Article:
Economics professors Ran Abramitzky (Stanford) and Leah Boustan (Princeton) collected data from Ancestry.com, Social Security, the IRS and birth certificate files and crunched the numbers to paint a picture of immigration in the U.S. for “Streets of Gold: America’s Untold Story of Immigrant Success” (Public Affairs, $16.99). Among its findings: Children of immigrants tend to be more economically successful than children of U.S.-born residents, and immigration mitigates economic decline caused by an aging population.

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Courtesy of Public Affairs

Credit: Public Affairs

Credit: Public Affairs

Combined ShapeCaption

Courtesy of Public Affairs

Credit: Public Affairs

Credit: Public Affairs

Pulitzer Prize-winning author Jack E. Davis brings a playful tone to his consideration of our national bird in “The Bald Eagle: The Improbable Journey of America’s Bird” (W.W. Norton, $29.95), published in March. The book explores the cultural and natural history of this majestic creature, which we nearly caused to go extinct from hunting, loss of habitat and pesticides. According to the New York Times, the author “shines at most everything in this exuberantly expansive book.”

Journalist Caleb Gayle’s June release, “We Refuse to Forget: The True Story of Black Creeks, American Identity and Power” (Penguin Random House, $28), doesn’t have the same feel-good quality of the other titles mentioned here, but it’s a good reminder of a forgotten piece of American history about the Creek Nation, which both enslaved Blacks and accepted Blacks as citizens. The story focuses on Cow Tom, a tribal leader and Black Creek who negotiated a treaty with the U.S. in 1866 that gave Blacks citizenship status within the Creek Nation. But in 1979, tribal leadership reversed the agreement. Now Cow Tom’s descendants, including a civil rights activist and an attorney, are trying to reverse that decision.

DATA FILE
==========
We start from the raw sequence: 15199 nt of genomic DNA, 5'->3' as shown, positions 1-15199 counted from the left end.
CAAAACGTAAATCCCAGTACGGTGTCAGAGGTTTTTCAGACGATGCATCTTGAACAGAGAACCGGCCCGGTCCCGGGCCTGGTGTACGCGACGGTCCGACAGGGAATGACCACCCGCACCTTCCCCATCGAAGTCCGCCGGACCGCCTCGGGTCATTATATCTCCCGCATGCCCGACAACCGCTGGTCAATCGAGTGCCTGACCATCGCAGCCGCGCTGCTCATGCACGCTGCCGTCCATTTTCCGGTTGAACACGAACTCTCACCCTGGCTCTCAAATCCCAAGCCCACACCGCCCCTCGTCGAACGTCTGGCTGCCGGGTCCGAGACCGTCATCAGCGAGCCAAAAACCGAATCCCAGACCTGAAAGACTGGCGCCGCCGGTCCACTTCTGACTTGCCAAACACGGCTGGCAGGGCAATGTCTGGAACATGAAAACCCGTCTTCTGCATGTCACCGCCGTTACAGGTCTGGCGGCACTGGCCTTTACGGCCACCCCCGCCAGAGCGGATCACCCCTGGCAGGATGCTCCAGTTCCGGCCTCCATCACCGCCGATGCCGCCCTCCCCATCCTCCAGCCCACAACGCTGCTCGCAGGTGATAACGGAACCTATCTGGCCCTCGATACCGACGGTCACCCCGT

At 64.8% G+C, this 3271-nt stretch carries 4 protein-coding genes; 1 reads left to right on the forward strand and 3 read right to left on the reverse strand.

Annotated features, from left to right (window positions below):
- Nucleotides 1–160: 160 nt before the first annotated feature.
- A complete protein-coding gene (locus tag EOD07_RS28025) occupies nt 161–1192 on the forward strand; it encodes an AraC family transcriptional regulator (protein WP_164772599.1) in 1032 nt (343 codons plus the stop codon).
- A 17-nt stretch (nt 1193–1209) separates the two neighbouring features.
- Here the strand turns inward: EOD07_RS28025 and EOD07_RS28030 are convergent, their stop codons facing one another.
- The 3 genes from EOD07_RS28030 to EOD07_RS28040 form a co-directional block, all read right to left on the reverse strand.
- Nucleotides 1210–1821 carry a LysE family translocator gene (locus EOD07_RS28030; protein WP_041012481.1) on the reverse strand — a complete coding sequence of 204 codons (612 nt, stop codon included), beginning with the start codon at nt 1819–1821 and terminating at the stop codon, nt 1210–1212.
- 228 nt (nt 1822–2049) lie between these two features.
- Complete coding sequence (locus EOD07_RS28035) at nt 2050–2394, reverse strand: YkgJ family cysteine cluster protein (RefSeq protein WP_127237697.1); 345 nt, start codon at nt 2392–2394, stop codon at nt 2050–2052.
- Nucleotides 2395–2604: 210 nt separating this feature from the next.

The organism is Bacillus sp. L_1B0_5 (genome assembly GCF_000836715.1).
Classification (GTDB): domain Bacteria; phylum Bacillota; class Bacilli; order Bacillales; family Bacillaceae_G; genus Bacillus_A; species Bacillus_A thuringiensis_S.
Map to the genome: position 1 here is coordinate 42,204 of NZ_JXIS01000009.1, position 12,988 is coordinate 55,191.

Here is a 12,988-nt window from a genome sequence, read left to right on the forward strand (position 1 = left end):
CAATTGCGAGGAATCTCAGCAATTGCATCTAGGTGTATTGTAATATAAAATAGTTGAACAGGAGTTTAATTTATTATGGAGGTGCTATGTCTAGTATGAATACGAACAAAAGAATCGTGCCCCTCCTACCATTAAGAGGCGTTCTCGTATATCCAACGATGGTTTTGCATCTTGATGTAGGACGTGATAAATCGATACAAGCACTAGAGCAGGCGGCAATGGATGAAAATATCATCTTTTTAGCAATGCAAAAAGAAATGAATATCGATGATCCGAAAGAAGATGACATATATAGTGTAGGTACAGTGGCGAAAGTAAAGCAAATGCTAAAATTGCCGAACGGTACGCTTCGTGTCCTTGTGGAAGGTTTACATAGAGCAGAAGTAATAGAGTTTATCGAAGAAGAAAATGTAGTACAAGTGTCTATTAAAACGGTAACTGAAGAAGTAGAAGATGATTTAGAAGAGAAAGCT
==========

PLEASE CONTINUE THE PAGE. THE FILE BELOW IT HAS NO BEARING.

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Courtesy of Penguin Random House

Credit: Penguin Random House

Courtesy of Penguin Random House

Credit: Penguin Random House

Combined ShapeCaption

Courtesy of Penguin Random House

Credit: Penguin Random House

Credit: Penguin Random House

Politicians wielding pens: It’s well known that gubernatorial candidate Stacey Abrams is a published author of romance suspense novels. Written under the pen name of Selena Montgomery, her 2001 debut novel “Rules of Engagement” has long been out of print, but that’s about to change. Berkley just announced plans to re-release the book, this time under Abrams’ real name and in hardback, on Sept. 6. The book follows the exploits of Dr. Raleigh Foster, a spy for a top-secret intelligence organization tasked with infiltrating a terrorist group that has gotten its hands on technology that could have devastating effects on the environment. Her mission becomes complicated when she’s partnered with fetching Adam Grayson, who poses as her lover.

Joining Abrams in the exclusive club of author-politicans is U.S. Sen. Raphael Warnock. On Nov. 15 he will publish the children’s picture book “Put Your Shoes On and Get Ready!” with Philomel Books, an imprint of Penguin Young Readers. Atlanta artist Temika Grooms provides the illustrations for this inspiring book about perseverance based on Warnock’s experience growing up the 11th child in a family of 12 kids.

In a statement released by Penguin Random House, Warnock said: “Growing up, my father told me and my siblings, every day, that we had to put on our shoes and get ready for what was in store. Whether it was church shoes on Sundays or basketball shoes for my brother, cheerleading shoes for my sister, or marching band shoes for me, no matter what else was going on, we put on our shoes and went out into the world and made things happen. My hope is that this book helps children find the right shoes for them, and inspires young and old alike to do our best no matter what shoes we’re in.”

Suzanne Van Atten is a book critic and consulting editor for The Atlanta Journal-Constitution. Contact her at svanatten@ajc.com and follow her on Twitter at @svanatten.